Transition-Metal Ions as Brønsted Acids

Transition-Metal Ions as Brønsted Acids

It is easy to understand why aqueous solutions of HCl or CH3CO2H are acidic. The following data for the pH of 0.1 M solutions of transition-metal ions are a bit harder to explain.

FeCl3:   pH = 2.0
AlCl3:   pH = 3.0
Cu(NO3)2:   pH = 4.0

We can't attribute the acidity of these solutions to the Cl- or NO3- ions because these ions are weak bases. The acidity of these solutions must result from the behavior of the Fe3+, Al3+, and Cu2+ ions.

The Fe3+, Al3+, and Cu2+ ions can't be Brnsted acids by themselves. They can only act as proton donors by influencing the ability of the neighboring water molecules to give up H+ ions. They do this by first forming covalent bonds to six water molecules to form a complex ion.

Water molecules covalently bound to one of these metal ions are more acidic than normal. Thus, reactions such as the following occur.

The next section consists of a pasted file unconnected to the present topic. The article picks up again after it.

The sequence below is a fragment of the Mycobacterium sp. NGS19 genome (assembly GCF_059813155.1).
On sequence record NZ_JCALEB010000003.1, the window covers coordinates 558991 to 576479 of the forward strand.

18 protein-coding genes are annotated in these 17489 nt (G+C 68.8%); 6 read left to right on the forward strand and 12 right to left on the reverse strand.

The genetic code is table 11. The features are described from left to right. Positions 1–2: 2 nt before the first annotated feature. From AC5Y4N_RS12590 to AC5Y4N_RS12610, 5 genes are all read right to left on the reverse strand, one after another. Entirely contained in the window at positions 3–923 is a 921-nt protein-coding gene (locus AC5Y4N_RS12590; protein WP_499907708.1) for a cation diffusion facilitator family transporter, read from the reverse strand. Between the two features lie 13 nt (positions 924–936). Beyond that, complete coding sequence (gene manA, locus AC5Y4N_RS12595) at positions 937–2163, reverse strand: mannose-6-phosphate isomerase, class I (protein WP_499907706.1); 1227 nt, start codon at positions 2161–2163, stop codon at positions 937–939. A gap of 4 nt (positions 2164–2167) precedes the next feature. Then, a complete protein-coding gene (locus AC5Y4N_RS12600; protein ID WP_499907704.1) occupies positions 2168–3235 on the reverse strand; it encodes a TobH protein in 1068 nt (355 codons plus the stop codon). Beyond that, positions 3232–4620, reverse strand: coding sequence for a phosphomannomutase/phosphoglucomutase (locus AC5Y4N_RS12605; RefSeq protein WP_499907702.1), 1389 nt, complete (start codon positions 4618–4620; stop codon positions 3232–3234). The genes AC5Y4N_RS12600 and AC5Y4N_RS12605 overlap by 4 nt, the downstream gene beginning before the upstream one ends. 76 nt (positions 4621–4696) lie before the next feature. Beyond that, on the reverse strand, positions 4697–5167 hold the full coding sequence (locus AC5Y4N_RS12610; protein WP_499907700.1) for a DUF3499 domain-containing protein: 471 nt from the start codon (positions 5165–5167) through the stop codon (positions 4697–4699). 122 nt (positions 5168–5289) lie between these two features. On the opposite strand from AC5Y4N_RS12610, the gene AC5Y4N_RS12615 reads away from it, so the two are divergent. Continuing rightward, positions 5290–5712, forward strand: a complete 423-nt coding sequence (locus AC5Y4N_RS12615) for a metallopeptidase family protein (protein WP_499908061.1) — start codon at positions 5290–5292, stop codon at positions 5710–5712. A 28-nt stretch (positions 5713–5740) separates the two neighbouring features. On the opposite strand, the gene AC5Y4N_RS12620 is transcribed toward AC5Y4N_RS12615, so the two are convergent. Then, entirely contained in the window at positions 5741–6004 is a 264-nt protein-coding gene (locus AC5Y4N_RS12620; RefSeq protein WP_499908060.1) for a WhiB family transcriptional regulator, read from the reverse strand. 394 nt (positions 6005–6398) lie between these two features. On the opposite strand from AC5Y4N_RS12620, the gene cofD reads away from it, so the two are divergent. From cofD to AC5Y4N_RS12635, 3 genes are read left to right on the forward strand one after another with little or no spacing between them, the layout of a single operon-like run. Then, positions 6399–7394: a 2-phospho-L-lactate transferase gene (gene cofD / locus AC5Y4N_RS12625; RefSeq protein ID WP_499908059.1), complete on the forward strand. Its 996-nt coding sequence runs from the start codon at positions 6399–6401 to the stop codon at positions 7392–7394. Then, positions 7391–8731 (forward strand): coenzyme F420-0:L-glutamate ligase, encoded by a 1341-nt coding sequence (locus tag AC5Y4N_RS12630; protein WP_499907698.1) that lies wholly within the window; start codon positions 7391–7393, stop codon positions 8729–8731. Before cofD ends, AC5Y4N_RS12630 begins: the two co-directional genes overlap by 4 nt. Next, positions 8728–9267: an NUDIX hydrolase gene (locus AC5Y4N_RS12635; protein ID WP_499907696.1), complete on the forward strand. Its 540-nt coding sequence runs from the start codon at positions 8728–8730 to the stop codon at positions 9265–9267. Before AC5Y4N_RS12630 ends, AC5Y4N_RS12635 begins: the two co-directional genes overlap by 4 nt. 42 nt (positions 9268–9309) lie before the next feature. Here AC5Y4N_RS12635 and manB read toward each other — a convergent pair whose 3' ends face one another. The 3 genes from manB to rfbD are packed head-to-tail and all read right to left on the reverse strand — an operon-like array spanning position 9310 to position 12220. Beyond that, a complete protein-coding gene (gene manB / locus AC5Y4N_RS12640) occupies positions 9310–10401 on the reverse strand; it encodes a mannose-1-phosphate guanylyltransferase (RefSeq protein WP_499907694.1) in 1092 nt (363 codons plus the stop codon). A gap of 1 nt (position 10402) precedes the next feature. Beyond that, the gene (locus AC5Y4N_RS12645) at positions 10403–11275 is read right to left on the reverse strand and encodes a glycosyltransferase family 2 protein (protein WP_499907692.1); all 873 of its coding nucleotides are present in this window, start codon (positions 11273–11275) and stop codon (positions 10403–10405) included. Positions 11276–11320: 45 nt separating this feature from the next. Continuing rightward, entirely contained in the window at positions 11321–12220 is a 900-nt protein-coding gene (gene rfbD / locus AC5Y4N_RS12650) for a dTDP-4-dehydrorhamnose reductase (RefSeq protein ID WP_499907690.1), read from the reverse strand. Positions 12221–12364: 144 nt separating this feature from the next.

Al(H2O)63+(aq) + H2O(l) <-----> Al(H2O)5(OH)2+(aq) + H3O+(aq)

Fe(H2O)63+(aq) + H2O(l) <-----> Fe(H2O)5(OH)2+(aq) + H3O+(aq)

These reactions give rise to a net increase in the H3O+ ion concentration in these solutions, thereby making the solutions acidic.

Practice Problem 8:

As many as 25% of the looks in the Library of Congress are in brittle condition, in part because of the acidity of the paper on which they were printed. Explain how adding aluminum sulfate to paper when it is manufactured makes paper acidic.

Click here to check your answer to Practice Problem 8

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